In previous posts we’ve outlined things to do and places to dine in Bicester. This post will bullet point the towns history and rapid expansion. If you’ve clicked on this page hoping to learn more about our landscaping services, follow this link.
643 — Bicester was founded 643 under the name Berencester. It was later referenced in the Domesday book of 1086.
1547 — In 1547 Bicester witnessed a rapid growth in population as up to 600 people, primarily from Lancashire, arrived in the town.
1557 – 1707 — In these years the people of Bicester experienced the so-called Sweating Sickness and Smallpox. Sweating Sickness, also known as ‘English Sweating Sickness’, was a mysterious illness that struck down its victims within hours of contagion. Meanwhile Smallpox lay 42 townspeople to rest in the year of 1707.
1745 — This was the year of free education for children of the ages 7-14 in the town. Children in attendance learned the art of spinning and received free items of clothing.
The Oxford Canal, Wagons & Trains
1790 — Was the year Oxford Canal opened. The canal would almost 80 miles to the borough of Coventry.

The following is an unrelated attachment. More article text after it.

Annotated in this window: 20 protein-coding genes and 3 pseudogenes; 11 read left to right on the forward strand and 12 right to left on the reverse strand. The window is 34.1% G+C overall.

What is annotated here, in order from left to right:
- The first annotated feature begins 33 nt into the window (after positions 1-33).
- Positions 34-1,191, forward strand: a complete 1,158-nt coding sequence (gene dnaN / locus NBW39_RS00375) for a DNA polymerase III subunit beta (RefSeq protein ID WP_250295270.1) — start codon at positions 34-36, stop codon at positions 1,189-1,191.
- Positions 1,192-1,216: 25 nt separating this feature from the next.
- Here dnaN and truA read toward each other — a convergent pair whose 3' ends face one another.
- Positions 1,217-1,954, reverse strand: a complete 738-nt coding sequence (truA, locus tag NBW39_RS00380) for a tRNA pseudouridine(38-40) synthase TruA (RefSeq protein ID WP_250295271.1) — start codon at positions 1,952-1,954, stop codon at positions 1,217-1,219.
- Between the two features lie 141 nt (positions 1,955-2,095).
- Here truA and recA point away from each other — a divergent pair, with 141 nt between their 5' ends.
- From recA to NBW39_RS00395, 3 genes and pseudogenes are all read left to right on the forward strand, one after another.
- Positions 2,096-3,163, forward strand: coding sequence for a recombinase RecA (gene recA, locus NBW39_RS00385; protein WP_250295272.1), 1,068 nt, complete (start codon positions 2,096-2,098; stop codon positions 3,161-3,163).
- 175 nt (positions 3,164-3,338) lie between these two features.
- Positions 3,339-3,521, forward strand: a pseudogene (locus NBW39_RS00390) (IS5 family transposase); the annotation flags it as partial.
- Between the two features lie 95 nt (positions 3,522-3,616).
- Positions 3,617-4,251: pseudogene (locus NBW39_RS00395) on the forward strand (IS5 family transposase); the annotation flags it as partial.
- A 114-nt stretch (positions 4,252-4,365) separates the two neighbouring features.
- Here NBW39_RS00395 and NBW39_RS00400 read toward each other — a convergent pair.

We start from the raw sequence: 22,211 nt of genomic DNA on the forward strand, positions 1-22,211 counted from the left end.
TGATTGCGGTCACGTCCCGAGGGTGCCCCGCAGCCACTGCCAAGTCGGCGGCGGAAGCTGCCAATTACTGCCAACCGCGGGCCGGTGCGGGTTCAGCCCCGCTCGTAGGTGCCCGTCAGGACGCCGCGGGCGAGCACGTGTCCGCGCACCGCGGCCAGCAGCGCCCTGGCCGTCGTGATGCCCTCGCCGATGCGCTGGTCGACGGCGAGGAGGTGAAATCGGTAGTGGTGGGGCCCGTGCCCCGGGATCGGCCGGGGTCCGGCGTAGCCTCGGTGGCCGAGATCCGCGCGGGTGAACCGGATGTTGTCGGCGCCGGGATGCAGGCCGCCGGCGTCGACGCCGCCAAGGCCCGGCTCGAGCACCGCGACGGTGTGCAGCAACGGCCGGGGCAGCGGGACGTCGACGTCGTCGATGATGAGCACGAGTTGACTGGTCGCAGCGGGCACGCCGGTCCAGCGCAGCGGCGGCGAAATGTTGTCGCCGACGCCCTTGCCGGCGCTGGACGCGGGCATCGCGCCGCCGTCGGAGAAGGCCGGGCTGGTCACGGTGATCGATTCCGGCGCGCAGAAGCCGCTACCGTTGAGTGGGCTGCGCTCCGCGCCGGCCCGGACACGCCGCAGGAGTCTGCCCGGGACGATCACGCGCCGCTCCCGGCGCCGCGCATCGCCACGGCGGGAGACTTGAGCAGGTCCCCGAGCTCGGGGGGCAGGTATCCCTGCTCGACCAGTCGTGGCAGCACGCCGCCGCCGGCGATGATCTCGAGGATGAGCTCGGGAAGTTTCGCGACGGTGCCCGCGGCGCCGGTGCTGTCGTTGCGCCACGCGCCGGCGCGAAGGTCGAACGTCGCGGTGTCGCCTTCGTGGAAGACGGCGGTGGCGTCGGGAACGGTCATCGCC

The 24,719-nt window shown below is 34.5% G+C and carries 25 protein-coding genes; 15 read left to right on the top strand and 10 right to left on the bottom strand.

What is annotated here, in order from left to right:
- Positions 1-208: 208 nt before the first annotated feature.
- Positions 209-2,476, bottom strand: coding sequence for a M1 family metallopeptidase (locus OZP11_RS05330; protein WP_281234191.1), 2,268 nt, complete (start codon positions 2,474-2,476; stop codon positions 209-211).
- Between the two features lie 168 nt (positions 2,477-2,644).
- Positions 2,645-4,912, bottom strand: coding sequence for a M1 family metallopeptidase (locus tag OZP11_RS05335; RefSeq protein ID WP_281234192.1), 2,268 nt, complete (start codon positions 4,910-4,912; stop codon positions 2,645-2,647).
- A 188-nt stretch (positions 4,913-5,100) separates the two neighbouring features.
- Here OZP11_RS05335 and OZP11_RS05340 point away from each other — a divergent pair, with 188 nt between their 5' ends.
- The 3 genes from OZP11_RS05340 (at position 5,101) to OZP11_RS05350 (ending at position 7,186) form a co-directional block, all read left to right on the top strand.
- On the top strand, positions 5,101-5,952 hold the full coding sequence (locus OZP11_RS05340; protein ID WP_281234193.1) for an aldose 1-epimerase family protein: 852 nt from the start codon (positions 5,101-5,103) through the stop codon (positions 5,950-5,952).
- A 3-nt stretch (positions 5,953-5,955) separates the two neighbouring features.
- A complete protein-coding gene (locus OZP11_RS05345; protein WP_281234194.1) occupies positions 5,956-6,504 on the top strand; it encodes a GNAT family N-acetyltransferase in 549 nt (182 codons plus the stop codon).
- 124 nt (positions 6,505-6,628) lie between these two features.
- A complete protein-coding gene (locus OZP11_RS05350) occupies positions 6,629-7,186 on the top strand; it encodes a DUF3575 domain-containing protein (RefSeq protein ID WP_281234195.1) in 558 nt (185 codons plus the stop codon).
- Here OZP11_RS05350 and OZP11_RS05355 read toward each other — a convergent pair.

1831-32 — In 1831 Bicester’s population breached the 3000 mark. Records revealed 3022 residents. In 1832 the town would be struck by a Cholera outbreak, claiming 64 people.
1830’s — It was also over the 1830’s the town the development of transport links to London. A twice daily wagon journey transporting produce between Bicester and the capital was established.
1850 — This was followed in 1850 with the establishment of the Bletchley – Oxford railroad. The line included Winslow, Banbury and Verney junctions.
1928 — In this year the Prince of Wales, who would later go onto become Edward VIII, visited the town for Hunt Steeple Chases. Video of the event can be found below:
2001 — In this year census records reveal Bicester’s population reached 28,672.
Oxfordshire’s Garden City
2014 — In 2014 the government declared Bicester as a new ‘Garden City’ for the UK with an extra 13,000 homes built in the town.
We hope you’ve found this article informative. This was a brief history of Bicester sourcing records from a number of sites including the Bicester Local History Society. While the future is uncertain, the towns rapid expansion and the influx of tourists over recent years mean Bicester’s tradition as a sleepy Oxfordshire town is most certainly history.